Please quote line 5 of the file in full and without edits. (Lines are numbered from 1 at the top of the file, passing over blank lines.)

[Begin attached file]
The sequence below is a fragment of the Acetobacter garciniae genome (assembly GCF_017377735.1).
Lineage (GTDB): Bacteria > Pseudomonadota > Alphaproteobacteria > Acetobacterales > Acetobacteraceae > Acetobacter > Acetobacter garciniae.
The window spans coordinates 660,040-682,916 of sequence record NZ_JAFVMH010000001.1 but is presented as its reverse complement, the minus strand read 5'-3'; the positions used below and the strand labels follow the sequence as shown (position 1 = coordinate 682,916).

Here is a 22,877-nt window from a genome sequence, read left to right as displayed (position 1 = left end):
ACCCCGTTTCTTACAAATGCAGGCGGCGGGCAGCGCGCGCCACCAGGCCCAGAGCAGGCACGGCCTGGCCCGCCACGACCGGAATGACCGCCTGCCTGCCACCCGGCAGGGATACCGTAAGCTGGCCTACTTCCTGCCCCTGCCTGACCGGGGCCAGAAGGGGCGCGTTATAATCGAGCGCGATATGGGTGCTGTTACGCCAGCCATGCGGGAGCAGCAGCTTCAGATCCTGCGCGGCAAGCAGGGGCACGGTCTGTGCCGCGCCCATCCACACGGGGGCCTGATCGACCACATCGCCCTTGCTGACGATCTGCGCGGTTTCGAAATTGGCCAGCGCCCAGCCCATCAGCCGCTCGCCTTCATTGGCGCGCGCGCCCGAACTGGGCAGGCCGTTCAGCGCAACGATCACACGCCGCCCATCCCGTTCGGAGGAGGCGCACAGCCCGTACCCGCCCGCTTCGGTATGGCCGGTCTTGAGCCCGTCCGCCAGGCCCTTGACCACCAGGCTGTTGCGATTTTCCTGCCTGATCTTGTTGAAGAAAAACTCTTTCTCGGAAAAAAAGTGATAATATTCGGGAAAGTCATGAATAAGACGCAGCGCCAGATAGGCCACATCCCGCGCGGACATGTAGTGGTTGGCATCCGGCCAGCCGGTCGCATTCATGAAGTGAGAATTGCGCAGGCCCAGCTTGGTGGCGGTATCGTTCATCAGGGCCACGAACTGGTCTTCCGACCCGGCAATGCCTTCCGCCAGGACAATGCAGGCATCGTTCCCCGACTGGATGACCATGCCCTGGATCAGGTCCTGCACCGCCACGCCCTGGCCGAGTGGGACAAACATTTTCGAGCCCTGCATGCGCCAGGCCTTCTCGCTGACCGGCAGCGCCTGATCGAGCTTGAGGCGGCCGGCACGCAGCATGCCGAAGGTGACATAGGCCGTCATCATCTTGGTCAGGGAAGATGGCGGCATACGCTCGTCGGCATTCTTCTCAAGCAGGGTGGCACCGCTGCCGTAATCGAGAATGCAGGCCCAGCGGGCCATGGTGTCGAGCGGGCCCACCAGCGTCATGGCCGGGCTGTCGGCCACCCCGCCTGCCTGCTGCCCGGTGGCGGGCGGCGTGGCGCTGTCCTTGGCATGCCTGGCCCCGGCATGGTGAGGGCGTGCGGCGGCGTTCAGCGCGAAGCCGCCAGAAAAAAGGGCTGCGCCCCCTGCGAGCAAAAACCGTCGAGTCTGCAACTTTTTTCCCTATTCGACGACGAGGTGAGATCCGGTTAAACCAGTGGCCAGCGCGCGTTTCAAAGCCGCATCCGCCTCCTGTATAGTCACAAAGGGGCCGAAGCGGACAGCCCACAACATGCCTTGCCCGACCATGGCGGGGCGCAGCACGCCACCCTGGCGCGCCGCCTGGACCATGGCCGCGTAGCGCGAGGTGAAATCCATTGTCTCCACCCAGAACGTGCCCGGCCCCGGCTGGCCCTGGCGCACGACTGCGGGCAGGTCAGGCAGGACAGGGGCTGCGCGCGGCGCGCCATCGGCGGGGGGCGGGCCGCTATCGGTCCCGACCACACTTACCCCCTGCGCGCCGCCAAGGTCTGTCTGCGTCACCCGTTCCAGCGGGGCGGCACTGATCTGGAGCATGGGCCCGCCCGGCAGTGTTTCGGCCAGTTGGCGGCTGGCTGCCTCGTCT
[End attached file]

ACCCCGTTTCTTACAAATGCAGGCGGCGGGCAGCGCGCGCCACCAGGCCCAGAGCAGGCACGGCCTGGCCCGCCACGACCGGAATGACCGCCTGCCTGCCACCCGGCAGGGATACCGTAAGCTGGCCTACTTCCTGCCCCTGCCTGACCGGGGCCAGAAGGGGCGCGTTATAATCGAGCGCGATATGGGTGCTGTTACGCCAGCCATGCGGGAGCAGCAGCTTCAGATCCTGCGCGGCAAGCAGGGGCACGGTCTGTGCCGCGCCCATCCACACGGGGGCCTGATCGACCACATCGCCCTTGCTGACGATCTGCGCGGTTTCGAAATTGGCCAGCGCCCAGCCCATCAGCCGCTCGCCTTCATTGGCGCGCGCGCCCGAACTGGGCAGGCCGTTCAGCGCAACGATCACACGCCGCCCATCCCGTTCGGAGGAGGCGCACAGCCCGTACCCGCCCGCTTCGGTATGGCCGGTCTTGAGCCCGTCCGCCAGGCCCTTGACCACCAGGCTGTTGCGATTTTCCTGCCTGATCTTGTTGAAGAAAAACTCTTTCTCGGAAAAAAAGTGATAATATTCGGGAAAGTCATGAATAAGACGCAGCGCCAGATAGGCCACATCCCGCGCGGACATGTAGTGGTTGGCATCCGGCCAGCCGGTCGCATTCATGAAGTGAGAATTGCGCAGGCCCAGCTTGGTGGCGGTATCGTTCATCAGGGCCACGAACTGGTCTTCCGACCCGGCAATGCCTTCCGCCAGGACAATGCAGGCATCGTTCCCCGACTGGATGACCATGCCCTGGATCAGGTCCTGCACCGCCACGCCCTGGCCGAGTGGGACAAACATTTTCGAGCCCTGCATGCGCCAGGCCTTCTCGCTGACCGGCAGCGCCTGATCGAGCTTGAGGCGGCCGGCACGCAGCATGCCGAAGGTGACATAGGCCGTCATCATCTTGGTCAGGGAAGATGGCGGCATACGCTCGTCGGCATTCTTCTCAAGCAGGGTGGCACCGCTGCCGTAATCGAGAATGCAGGCCCAGCGGGCCATGGTGTCGAGCGGGCCCACCAGCGTCATGGCCGGGCTGTCGGCCACCCCGCCTGCCTGCTGCCCGGTGGCGGGCGGCGTGGCGCTGTCCTTGGCATGCCTGGCCCCGGCATGGTGAGGGCGTGCGGCGGCGTTCAGCGCGAAGCCGCCAGAAAAAAGGGCTGCGCCCCCTGCGAGCAAAAACCGTCGAGTCTGCAACTTTTTTCCCTATTCGACGACGAGGTGAGATCCGGTTAAACCAGTGGCCAGCGCGCGTTTCAAAGCCGCATCCGCCTCCTGTATAGTCACAAAGGGGCCGAAGCGGACAGCCCACAACATGCCTTGCCCGACCATGGCGGGGCGCAGCACGCCACCCTGGCGCGCCGCCTGGACCATGGCCGCGTAGCGCGAGGTGAAATCCATTGTCTCCACCCAGAACGTGCCCGGCCCCGGCTGGCCCTGGCGCACGACTGCGGGCAGGTCAGGCAGGACAGGGGCTGCGCGCGGCGCGCCATCGGCGGGGGGCGGGCCGCTATCGGTCCCGACCACACTTACCCCCTGCGCGCCGCCAAGGTCTGTCTGCGTCACCCGTTCCAGCGGGGCGGCACTGATCTGGAGCATGGGCCCGCCCGGCAGTGTTTCGGCCAGTTGGCGGCTGGCTGCCTCGTCT